This week I am fortunate to be penning my letter from my new favourite country, New Zealand! Not only has New Zealand got a rock-star economy, but it has a rock-star privacy team in Privacy Commissioner John Edwards, freshly appointed Chief Government Privacy Officer Russell Burnard and ACC Strategic Privacy Manager Paul Holmes.
At this week’s events, the audience looked on in rapt attention in both Wellington and Auckland. The performances were all highly entertaining and insightful. The New Zealand privacy commissioner is going to bare his teeth and be a tougher regulator, make privacy easy and provide New Zealanders with a host of new tools, including an apps development kit, “Need To Know or Nice To Know.” Burnard showed his ability to execute change management: He was inspirational, and nobody in the audience would be left doubting that Russell would in fact succeed in his challenge to increase the level of public trust in the public service across the community. “Privacy is not rocket science, but it’s hard … and if you don’t get it right, you’re screwed.”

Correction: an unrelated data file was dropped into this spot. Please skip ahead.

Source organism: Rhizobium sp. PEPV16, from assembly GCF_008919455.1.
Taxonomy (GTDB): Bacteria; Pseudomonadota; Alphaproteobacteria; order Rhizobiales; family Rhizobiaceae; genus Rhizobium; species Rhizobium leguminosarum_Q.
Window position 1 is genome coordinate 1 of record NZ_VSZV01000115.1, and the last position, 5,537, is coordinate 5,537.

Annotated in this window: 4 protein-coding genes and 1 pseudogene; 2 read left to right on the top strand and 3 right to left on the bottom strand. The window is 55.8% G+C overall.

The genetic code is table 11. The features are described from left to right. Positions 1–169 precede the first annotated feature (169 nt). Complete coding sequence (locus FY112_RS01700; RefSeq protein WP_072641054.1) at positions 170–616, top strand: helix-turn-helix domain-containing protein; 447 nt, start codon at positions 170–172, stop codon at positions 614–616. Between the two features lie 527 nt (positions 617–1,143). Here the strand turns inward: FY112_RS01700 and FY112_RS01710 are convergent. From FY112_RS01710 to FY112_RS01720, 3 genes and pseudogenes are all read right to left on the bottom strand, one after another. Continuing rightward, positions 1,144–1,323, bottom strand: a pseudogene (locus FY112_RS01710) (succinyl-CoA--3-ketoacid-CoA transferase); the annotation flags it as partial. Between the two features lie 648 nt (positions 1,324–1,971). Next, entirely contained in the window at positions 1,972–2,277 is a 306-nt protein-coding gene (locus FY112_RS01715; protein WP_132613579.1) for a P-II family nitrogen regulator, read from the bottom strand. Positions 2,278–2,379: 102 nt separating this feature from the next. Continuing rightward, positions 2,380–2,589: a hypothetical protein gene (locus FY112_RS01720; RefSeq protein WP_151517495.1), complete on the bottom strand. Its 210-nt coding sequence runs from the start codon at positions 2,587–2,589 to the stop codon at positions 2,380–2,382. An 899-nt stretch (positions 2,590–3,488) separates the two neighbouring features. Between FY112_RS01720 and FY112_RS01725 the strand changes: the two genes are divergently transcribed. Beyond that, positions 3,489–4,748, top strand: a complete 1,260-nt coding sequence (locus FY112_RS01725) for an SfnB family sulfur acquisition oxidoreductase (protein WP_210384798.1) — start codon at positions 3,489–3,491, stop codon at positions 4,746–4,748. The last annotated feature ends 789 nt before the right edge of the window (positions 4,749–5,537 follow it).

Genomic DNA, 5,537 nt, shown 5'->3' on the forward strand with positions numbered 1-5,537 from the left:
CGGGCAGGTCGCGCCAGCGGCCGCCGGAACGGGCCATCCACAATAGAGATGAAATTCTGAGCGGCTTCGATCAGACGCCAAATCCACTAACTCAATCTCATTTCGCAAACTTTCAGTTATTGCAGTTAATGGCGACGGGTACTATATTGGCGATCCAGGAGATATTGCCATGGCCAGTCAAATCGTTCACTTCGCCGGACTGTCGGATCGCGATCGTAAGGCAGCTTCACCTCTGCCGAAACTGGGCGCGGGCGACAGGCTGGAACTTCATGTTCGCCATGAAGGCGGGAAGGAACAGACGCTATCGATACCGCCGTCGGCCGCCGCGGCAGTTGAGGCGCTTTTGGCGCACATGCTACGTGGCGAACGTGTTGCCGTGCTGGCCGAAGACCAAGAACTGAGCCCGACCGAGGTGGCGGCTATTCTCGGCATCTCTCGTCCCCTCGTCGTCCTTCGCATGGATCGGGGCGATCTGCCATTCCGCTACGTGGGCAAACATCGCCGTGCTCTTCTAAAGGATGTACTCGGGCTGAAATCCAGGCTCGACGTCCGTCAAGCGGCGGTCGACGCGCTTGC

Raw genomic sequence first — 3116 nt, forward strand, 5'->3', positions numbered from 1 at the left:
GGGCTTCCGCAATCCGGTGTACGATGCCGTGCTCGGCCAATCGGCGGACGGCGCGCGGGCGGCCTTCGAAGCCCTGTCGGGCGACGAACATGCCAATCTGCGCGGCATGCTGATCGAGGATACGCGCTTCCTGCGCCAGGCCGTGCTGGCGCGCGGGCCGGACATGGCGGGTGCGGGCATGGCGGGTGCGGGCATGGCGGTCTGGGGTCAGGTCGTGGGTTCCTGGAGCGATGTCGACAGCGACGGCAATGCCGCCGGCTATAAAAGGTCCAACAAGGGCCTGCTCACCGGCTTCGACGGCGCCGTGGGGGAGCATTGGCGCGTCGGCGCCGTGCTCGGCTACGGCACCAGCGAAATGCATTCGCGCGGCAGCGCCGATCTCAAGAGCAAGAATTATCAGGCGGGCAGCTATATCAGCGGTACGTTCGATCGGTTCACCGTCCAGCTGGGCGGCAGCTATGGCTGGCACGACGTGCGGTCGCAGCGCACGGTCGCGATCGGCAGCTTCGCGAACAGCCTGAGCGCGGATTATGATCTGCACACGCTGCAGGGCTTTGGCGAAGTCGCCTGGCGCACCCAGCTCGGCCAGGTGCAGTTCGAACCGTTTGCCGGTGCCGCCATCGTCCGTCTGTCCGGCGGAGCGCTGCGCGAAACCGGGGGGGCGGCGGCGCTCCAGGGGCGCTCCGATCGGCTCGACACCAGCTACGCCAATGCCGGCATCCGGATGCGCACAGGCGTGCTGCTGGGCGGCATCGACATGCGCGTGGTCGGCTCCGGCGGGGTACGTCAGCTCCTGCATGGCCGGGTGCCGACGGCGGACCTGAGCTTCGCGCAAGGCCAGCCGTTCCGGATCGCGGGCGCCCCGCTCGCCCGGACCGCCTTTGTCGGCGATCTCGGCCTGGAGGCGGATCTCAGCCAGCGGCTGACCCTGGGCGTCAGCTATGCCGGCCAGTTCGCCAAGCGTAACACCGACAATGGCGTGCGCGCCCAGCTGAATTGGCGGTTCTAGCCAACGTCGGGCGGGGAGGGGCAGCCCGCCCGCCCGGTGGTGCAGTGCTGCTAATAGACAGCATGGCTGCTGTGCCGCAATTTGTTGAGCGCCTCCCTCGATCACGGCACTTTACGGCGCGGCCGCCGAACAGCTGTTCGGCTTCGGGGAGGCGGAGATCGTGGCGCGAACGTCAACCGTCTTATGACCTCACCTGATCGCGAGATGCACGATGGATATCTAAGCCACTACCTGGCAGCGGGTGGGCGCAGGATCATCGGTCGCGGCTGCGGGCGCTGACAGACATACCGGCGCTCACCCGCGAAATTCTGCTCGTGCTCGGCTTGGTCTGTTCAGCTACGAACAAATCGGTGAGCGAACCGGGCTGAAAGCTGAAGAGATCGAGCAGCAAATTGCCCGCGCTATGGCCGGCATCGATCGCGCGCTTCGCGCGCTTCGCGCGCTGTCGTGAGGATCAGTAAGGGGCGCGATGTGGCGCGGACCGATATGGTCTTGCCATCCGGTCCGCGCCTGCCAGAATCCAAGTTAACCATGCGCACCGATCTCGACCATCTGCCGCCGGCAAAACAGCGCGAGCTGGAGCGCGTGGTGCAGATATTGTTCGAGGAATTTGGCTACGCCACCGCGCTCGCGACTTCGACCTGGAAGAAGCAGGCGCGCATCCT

Holmes gave us a textbook case study into the transformative approach the ACC took to their breach in 2012, with a wry humour and candid approach. It’s not hard to see how he has enabled his team to create a golden standard for privacy practice in our region.
Elsewhere in the world, Apple CEO Tim Cook’s open privacy letter has underscored the importance of privacy to brand reputation. No doubt the C-Suite is now sitting up and taking notice of how privacy can impact on their business models. Forget monetization of all of your customers’ data; it will breach their trust, and break your relationship. Think Prof. Alessandro Acquisti and the value of transparency. There is no doubt that the new Healthkit and health app will have great value, but privacy and security are just part of the concerns coming from doctors who, in principle, are open to using such systems, as reported by the AMA.
Usefulness and privacy are, of course, the core of business success in this digital era. And isn’t it amazing that someone actually steals a colleague’s log-in and steals information all under the gaze of CCTV and boasts of it in an email while they are being recorded? Thank goodness all those cameras watching us do actually return some benefit.
It’s time to explore the delights of Auckland, so I wish you all the best in the Grand Final. I hope the Swans do OK, but Go the Hawks! It really is hard to see the old Victorian teams lose at the MCG.
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